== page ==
35-year-old Raul Aldrete of Barstow was sentenced to 37 years-to-life for shooting his girlfriend in the left shoulder. Aldrete was convicted of Assault with a Firearm on a Person, Inflicting Corporal Injury on a Spouse or Cohabitant and Being a Felon in Possession of a Firearm. “It’s tragic all around,” said Deputy District Attorney Joel Buckingham, who prosecuted the case. “It’s a long sentence. We would have preferred it not to happen at all. Mr. Aldrete had gotten a number of chances from the system, which included the opportunity to reform, and the sad thing is, it didn’t take.”
45-year-old Carlene Mesidor was sentenced to 4 years in state prison for Corporal Injury to Spouse.
24-year-old Guadalupe Ramirez was sentenced to 15 years and 8 months in state prison for Kidnapping, Corporal Injury to Spouse/Cohabitant and Criminal Threats.
Ryan Barton, 31, of Rancho Cucamonga, was sentenced to 6 years in state prison for Corporal Injury to Spouse/Cohabitant.
Deputy District Attorney
"No person should ever have to live in fear and I believe justice has been served when a victim is empowered to take control of their own life and finally find a peace."
What inspired you to go into this field?
Domestic violence is a serious problem throughout the country and is largely unreported for fear of retaliation. Victims who suffer from domestic violence often feel ashamed by how they have been treated and will minimize the defendant’s conduct. As a prosecutor in the Domestic Violence Unit, I am able to be the voice for victims who may not be able to speak for themselves for fear of retaliation. It allows me to ensure that a victim is safe from harm within their own home. It allows me to potentially bring them peace after suffering from a violent act inflicted on them by a person they love.
For those who may not know, what are some of the types of crimes that you see in the Family Violence Unit?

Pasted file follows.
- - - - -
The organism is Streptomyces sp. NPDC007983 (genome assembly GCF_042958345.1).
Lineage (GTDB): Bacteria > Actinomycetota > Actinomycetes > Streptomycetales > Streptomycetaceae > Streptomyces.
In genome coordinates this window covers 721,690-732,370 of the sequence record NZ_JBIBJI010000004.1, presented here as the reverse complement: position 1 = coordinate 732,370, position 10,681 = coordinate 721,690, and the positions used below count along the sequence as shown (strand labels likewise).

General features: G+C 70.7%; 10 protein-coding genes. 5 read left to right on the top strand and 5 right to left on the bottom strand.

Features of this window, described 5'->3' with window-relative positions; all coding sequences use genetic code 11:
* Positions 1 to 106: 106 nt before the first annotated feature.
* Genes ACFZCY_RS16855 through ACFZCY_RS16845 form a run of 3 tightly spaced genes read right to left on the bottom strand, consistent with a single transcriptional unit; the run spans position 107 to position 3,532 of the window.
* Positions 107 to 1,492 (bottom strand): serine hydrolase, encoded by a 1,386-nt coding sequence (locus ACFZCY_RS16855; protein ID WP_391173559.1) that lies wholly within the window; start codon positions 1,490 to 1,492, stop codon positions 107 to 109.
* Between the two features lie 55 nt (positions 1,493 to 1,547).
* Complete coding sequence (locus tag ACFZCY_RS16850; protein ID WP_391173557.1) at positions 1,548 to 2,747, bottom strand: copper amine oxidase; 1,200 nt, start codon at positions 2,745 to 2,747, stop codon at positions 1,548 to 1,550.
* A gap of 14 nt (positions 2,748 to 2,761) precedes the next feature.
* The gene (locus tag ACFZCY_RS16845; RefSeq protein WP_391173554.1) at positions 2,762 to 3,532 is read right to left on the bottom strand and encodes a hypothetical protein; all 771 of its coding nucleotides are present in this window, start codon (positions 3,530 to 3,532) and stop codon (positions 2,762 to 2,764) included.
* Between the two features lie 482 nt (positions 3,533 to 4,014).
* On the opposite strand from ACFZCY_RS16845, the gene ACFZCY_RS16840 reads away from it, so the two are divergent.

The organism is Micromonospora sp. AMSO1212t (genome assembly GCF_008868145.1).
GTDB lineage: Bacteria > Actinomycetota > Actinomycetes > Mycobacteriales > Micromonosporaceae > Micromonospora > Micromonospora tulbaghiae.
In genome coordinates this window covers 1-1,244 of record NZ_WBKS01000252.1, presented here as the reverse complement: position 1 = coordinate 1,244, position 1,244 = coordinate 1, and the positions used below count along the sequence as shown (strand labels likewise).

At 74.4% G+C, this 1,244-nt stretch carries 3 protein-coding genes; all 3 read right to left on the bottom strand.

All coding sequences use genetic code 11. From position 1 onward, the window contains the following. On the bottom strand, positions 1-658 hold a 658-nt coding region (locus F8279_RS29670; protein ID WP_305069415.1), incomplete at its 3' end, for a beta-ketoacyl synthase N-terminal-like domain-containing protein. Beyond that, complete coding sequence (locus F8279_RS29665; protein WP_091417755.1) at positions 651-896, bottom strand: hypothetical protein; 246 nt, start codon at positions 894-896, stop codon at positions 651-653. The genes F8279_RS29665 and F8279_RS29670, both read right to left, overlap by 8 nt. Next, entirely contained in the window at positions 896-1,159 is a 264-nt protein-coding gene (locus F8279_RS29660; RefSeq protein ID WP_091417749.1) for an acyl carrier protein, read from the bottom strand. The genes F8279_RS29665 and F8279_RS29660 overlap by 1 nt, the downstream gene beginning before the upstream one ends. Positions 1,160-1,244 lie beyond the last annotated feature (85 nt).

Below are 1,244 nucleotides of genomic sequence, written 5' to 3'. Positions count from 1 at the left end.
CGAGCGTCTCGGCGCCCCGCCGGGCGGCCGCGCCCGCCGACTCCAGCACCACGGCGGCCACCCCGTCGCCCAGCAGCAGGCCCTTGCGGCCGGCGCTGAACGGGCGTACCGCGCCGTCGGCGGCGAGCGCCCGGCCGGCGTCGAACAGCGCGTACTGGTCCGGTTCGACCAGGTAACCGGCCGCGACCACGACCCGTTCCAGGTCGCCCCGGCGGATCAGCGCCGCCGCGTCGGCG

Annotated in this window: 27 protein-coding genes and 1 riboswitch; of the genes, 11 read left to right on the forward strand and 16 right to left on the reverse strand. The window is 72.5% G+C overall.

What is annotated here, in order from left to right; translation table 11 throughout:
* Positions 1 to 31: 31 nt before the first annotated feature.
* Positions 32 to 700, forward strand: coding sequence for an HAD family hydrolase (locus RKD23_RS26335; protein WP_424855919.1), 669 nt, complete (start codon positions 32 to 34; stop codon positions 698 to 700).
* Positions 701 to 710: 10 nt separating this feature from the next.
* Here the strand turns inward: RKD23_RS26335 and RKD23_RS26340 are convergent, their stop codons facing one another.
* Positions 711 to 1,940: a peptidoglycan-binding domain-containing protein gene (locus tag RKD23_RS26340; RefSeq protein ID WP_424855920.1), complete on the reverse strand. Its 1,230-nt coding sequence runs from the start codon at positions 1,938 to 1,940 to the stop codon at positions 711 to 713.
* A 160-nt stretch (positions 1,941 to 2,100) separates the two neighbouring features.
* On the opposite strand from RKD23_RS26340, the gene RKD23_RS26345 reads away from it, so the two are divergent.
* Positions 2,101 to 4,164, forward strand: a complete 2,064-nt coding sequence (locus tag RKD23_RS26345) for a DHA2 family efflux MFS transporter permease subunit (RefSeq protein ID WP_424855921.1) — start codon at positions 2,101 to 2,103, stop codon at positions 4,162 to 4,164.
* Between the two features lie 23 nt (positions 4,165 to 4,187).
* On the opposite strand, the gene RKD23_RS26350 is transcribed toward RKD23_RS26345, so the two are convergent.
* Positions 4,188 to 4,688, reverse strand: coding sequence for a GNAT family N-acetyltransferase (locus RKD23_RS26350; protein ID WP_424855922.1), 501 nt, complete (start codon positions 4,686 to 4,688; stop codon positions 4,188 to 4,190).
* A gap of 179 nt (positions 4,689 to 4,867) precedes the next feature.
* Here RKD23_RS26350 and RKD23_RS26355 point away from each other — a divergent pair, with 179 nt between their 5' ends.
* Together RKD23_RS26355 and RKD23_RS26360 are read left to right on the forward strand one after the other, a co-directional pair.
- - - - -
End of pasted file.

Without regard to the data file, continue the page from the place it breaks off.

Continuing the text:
The Family Violence Unit is comprised of multiple prosecutors who handle different assignments within the unit. Our unit handles Domestic Violence cases, Elder and Dependent Abuse cases, and Crimes Against Children. Domestic violence cases involve violence against a person’s spouse, significant other, or child’s parent. These cases include but are not limited to the following crimes: Corporal Injury to a Spouse, Criminal Threats, Assault with Means likely to Cause Great Bodily Injury, Stalking, False Imprisonment, Kidnapping, and Murder.
What are some of the challenges you face when dealing with the types of crimes you see in the Family Violence Unit?
There are many challenges we face when dealing with crimes involving domestic violence but the most significant challenge is getting a victim to understand the gravity of the offense. Domestic violence is a serious crime that typically occurs in the home resulting in serious injuries to the victims. It is a crime of control. Victims of domestic violence often try to minimize the incident to protect the defendants and ask that the charges be dropped. Victims often shift blame to themselves to justify the defendant’s actions. These crimes are not only violent but can often result in death. I currently have six murders on my case load that arose out of incidents involving domestic violence.
Is there a particular case you tried that stands out? Stays with you? One you’ll never forget? One you would like to forget?
Prior to coming to the Family Violence Unit, I tried the case of People v. Shariff Taylor FSB1205378. Defendant was charged with First Degree Murder and Forcible Rape of the victim, Tamra Tingle. In June of 2012, the victim in this case rented a bedroom at a residence located at 2338 N. Alameda Avenue in the City of San Bernardino.
On October 26, 2012, the defendant and his girlfriend, Stacy Bruemmer, rented a bedroom at the same residence. Shortly after moving into the residence, problems began to occur and the victim feared for her safety. She spoke to the homeowner who ultimately decided to evict the defendant and his girlfriend.